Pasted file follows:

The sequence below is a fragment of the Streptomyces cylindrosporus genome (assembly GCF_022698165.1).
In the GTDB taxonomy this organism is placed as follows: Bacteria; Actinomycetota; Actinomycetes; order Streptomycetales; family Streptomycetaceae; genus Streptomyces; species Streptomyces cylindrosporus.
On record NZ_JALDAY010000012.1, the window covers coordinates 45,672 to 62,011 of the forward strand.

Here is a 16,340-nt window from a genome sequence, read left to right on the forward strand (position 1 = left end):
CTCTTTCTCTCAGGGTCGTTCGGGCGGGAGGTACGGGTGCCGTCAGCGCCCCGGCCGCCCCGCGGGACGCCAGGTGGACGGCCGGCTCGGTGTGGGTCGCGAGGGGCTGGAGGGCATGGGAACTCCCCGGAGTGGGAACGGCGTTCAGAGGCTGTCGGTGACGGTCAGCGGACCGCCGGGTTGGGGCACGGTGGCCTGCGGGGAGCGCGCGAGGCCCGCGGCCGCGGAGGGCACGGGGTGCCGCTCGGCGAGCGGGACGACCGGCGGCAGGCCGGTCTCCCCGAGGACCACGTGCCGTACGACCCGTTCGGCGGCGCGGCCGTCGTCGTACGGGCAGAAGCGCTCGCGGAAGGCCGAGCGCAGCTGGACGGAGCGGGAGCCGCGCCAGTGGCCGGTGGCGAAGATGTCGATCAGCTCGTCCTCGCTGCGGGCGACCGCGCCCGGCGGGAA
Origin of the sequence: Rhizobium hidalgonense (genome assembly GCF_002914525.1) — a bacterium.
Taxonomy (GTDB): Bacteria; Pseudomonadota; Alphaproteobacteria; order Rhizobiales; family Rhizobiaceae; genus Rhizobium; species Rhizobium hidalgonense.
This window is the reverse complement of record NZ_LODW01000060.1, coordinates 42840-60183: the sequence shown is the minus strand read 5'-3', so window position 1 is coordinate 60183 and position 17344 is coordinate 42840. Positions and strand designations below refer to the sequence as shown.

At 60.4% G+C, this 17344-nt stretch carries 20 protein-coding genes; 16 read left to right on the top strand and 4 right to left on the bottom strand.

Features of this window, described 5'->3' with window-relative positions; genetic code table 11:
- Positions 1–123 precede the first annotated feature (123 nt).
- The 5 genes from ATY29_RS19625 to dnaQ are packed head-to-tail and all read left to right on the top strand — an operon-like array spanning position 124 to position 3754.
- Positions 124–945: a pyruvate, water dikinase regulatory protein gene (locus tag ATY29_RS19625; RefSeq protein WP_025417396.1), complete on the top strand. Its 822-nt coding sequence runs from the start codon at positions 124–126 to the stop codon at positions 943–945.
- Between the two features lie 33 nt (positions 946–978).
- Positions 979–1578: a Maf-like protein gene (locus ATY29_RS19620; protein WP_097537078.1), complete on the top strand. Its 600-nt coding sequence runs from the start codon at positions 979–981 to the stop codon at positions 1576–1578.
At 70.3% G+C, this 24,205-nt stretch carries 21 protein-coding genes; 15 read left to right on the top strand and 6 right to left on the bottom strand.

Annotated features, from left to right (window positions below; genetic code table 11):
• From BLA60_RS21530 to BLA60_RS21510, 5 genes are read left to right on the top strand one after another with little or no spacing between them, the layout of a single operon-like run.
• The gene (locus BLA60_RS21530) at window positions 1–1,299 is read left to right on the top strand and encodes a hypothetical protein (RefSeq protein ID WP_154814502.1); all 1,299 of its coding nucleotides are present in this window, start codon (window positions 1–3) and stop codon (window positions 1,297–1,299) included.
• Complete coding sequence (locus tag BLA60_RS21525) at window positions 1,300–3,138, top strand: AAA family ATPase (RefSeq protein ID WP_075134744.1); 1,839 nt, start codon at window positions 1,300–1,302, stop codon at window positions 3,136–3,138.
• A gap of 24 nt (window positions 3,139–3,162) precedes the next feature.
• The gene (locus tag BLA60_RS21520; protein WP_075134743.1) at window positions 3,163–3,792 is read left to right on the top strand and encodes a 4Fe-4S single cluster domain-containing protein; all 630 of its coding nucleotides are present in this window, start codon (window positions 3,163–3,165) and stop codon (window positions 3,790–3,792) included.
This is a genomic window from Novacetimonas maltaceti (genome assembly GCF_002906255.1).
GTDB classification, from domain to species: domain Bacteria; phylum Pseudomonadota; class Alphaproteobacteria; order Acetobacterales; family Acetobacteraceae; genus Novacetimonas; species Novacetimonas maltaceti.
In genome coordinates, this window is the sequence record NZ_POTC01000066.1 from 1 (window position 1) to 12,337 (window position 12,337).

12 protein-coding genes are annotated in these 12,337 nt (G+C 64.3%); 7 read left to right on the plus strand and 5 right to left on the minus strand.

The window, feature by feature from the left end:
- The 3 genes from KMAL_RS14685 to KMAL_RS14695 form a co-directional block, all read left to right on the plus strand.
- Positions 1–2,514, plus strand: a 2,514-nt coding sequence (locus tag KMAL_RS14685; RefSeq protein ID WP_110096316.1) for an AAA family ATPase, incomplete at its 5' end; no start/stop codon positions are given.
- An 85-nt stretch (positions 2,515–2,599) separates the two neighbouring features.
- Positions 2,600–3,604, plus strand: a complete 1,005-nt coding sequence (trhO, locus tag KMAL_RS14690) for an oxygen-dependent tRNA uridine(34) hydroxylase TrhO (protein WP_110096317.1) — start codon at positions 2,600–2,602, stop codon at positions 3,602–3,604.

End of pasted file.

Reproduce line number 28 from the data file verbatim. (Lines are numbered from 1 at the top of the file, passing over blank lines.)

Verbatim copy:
- The 3 genes from KMAL_RS14685 to KMAL_RS14695 form a co-directional block, all read left to right on the plus strand.